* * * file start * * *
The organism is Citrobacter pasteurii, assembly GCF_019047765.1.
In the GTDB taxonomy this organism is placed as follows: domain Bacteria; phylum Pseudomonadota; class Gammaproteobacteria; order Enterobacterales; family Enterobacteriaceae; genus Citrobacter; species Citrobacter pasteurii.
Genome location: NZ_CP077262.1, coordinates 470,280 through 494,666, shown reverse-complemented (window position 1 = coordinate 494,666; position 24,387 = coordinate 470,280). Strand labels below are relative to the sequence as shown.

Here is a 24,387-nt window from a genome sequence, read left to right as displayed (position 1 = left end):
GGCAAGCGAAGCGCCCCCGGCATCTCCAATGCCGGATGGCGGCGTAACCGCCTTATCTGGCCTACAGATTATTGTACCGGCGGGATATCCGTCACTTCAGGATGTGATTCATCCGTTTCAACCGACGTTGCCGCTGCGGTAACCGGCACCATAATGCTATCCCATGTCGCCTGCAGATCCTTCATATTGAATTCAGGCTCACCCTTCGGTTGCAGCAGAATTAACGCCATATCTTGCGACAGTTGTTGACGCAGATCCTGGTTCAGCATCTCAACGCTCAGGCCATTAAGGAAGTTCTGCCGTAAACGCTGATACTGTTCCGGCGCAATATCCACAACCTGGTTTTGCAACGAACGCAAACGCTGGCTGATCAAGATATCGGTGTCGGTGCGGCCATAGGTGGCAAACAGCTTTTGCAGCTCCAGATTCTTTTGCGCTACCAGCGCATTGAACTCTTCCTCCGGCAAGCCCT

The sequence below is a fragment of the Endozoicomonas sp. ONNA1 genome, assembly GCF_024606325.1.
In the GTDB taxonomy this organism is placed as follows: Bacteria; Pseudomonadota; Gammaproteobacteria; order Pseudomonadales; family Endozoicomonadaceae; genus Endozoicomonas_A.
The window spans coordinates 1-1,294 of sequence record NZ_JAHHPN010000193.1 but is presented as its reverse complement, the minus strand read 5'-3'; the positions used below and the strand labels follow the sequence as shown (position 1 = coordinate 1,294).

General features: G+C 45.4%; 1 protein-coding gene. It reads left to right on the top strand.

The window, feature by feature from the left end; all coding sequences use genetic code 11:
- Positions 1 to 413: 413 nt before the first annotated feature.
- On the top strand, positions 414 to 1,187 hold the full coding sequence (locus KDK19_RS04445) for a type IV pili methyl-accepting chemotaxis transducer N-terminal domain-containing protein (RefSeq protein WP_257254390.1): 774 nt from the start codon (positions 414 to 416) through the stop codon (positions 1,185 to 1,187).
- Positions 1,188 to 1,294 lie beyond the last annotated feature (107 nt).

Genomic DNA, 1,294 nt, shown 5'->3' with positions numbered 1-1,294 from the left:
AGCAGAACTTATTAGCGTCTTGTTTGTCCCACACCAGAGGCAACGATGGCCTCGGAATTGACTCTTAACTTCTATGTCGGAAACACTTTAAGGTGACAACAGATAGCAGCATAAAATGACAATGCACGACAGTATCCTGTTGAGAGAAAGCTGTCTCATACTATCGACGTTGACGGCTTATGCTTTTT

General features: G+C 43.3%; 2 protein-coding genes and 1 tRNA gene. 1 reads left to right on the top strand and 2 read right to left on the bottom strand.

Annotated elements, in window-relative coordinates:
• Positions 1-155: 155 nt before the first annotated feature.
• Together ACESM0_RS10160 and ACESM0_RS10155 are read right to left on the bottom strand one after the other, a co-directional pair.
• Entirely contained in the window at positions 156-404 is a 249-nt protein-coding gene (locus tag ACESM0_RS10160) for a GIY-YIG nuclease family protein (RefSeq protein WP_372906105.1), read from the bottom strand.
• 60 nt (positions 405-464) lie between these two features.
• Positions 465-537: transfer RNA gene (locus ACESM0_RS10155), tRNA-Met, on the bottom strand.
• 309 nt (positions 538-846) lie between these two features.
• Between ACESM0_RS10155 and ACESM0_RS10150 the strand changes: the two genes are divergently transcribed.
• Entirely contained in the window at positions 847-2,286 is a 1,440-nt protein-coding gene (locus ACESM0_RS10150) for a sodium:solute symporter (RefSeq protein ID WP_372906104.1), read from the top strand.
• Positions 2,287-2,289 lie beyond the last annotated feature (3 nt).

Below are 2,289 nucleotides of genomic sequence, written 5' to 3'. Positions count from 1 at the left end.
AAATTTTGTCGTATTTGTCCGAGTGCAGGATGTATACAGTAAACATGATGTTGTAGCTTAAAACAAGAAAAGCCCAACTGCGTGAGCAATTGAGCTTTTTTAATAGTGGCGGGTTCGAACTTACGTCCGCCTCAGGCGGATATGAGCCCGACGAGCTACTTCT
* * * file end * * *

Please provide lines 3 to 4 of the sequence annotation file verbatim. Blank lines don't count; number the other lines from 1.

Genome location: NZ_CP077262.1, coordinates 470,280 through 494,666, shown reverse-complemented (window position 1 = coordinate 494,666; position 24,387 = coordinate 470,280). Strand labels below are relative to the sequence as shown.

Here is a 24,387-nt window from a genome sequence, read left to right as displayed (position 1 = left end):